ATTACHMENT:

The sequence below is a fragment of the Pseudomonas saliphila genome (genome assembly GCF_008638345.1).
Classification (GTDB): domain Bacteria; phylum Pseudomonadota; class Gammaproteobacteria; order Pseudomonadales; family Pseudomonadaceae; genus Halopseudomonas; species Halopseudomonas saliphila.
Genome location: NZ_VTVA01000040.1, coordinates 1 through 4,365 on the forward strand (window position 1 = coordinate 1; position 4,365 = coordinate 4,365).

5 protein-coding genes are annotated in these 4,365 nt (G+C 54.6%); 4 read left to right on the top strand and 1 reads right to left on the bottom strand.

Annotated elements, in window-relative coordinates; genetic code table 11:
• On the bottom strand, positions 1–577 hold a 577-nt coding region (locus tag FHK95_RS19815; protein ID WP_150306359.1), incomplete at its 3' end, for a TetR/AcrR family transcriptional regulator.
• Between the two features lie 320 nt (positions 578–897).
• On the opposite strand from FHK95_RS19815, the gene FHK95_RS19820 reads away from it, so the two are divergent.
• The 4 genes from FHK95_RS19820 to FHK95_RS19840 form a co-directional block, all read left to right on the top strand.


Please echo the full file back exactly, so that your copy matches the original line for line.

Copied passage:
The sequence below is a fragment of the Pseudomonas saliphila genome (genome assembly GCF_008638345.1).
Classification (GTDB): domain Bacteria; phylum Pseudomonadota; class Gammaproteobacteria; order Pseudomonadales; family Pseudomonadaceae; genus Halopseudomonas; species Halopseudomonas saliphila.
Genome location: NZ_VTVA01000040.1, coordinates 1 through 4,365 on the forward strand (window position 1 = coordinate 1; position 4,365 = coordinate 4,365).

5 protein-coding genes are annotated in these 4,365 nt (G+C 54.6%); 4 read left to right on the top strand and 1 reads right to left on the bottom strand.

Annotated elements, in window-relative coordinates; genetic code table 11:
• On the bottom strand, positions 1–577 hold a 577-nt coding region (locus tag FHK95_RS19815; protein ID WP_150306359.1), incomplete at its 3' end, for a TetR/AcrR family transcriptional regulator.
• Between the two features lie 320 nt (positions 578–897).
• On the opposite strand from FHK95_RS19815, the gene FHK95_RS19820 reads away from it, so the two are divergent.
• The 4 genes from FHK95_RS19820 to FHK95_RS19840 form a co-directional block, all read left to right on the top strand.